When one thinks of writer/directors Lana and Andy Wachowski I can't help but remember sci-fi epics like The Matrix Trilogy and Cloud Atlas, feats of cinema that most definitely left an impression, so when I went to see Jupiter Ascending my expectations were understandably high. Saving my greater opinions for later, you might find is a piece abundant with influences, including Terry Gilliam's Brazil and space opera.
We begin with Jupiter Jones (Mila Kunis), an illegal Russian immigrant cleaning some elite Chicago toilets all in the pursuit of something better. Life is hard and brass telescopes are pricey so she opts to sell her eggs, which in turn gains the attention of the intergalactic Abrasax dynasty, consisting of siblings Balem (Eddie Redmayne), Kalique (Tuppence Middleton) and Titus (Douglas Booth) and their band of colourful minions. Then enters Caine Wise (Channing Tatum), a genetically engineered soldier who arrives in time to pull Jupiter out of the firing line and reveal that Earth, the universe and Jupiter herself are not what they seem.
As stated my expectations were high, but they gradually lowered as the show went on. Despite the brilliant visuals, ideas and the undertones of Anastasia Romanov being found alive after Rasputin's treachery (most certain that was an influence), Jupiter Ascending is defeated in part by some questionable pacing and three miss-cast leads.
Story is everything for me, and this one started out solid but things started moving too quickly for my liking, robbing the plot of the chance to grow more naturally, so to speak. One is also left in an undesired state of confusion, especially when trying to understand character agendas and their motivations. Obviously this is a big shake of the head.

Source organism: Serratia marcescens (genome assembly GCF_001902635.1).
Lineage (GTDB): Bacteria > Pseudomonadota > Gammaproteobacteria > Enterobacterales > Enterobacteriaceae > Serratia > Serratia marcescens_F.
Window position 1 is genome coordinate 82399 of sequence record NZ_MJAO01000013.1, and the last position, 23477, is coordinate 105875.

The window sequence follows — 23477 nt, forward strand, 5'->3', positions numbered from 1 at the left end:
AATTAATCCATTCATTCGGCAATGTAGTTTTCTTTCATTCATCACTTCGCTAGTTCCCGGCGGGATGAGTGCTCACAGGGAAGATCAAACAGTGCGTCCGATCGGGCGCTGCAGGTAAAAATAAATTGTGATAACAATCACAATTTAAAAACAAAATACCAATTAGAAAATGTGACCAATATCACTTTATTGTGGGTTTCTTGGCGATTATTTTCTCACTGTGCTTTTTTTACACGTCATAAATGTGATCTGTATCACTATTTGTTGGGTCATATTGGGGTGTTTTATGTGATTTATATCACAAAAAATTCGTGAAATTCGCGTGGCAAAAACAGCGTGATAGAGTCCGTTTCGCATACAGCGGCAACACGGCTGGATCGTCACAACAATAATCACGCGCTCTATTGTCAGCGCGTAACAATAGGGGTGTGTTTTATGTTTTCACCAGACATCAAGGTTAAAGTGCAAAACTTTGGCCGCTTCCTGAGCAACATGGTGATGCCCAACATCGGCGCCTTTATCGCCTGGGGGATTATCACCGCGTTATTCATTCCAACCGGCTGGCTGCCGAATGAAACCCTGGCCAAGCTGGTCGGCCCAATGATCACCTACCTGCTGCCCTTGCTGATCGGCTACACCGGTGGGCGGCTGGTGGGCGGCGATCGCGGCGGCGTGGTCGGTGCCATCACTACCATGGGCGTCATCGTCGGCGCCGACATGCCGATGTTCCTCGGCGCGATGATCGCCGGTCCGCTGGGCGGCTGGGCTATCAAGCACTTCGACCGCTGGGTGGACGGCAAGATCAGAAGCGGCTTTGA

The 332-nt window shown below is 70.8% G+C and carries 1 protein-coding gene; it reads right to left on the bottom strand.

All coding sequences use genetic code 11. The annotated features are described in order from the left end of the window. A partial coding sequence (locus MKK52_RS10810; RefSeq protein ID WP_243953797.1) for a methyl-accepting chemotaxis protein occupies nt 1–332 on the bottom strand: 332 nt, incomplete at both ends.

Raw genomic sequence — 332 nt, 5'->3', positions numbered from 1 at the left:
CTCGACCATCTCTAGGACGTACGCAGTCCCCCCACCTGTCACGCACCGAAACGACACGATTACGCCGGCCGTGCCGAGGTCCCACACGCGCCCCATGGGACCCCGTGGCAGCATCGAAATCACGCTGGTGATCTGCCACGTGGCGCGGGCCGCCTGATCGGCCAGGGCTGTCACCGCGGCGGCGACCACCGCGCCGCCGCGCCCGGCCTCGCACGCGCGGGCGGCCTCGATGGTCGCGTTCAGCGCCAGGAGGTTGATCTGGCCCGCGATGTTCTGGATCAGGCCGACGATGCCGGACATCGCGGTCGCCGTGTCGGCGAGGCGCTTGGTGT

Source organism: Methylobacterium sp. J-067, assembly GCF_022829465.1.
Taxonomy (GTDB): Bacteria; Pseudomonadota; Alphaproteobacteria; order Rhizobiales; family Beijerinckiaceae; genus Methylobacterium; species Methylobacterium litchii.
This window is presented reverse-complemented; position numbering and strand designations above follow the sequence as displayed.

Additionally, the casting of Tatum, Kunis and Redmayne just didn't work. Whilst I'll admit that Tatum and Kunis had good chemistry, I just didn't think they were the right choices for Caine and Jupiter (several times I asked myself who could've played these roles better), and Redmayne wasn't intimidating anyone as Balem. When I'm getting to know a villain I either want to be afraid or call them a bad-arse and that simply didn't happen. It's this kind of downfall that leaves me feeling more interested in supporting characters (Sean Bean, Nikki Amuka-Bird and Doona Bae just to name a few). These I considered positives, but should that be the case for the creators?
Whilst it will appeal to some, Jupiter Ascending isn't a great film, plot wise. The Wachowskis have stated they like alternating between light and dark storytelling, with this being their light turn, but I think they just need more work in that sector. Dark is territory in which they thrive.
With that said, a positive I'll end on is that the siblings have once again delivered in the VFX department. Every visual is a work of art, from the other worldly architecture to a swarm of loyal bees and especially the ship of party boy Titus which I've heard was a labour of love so hat's off. I didn't for one moment think the directors were hiding behind their pretty pictures.
So, if it's a shoot up in space you're looking for then Jupiter Ascending is a flick I'm happy to recommend. It wasn't a waste of time and the positives are there. I give it 3 out of 5.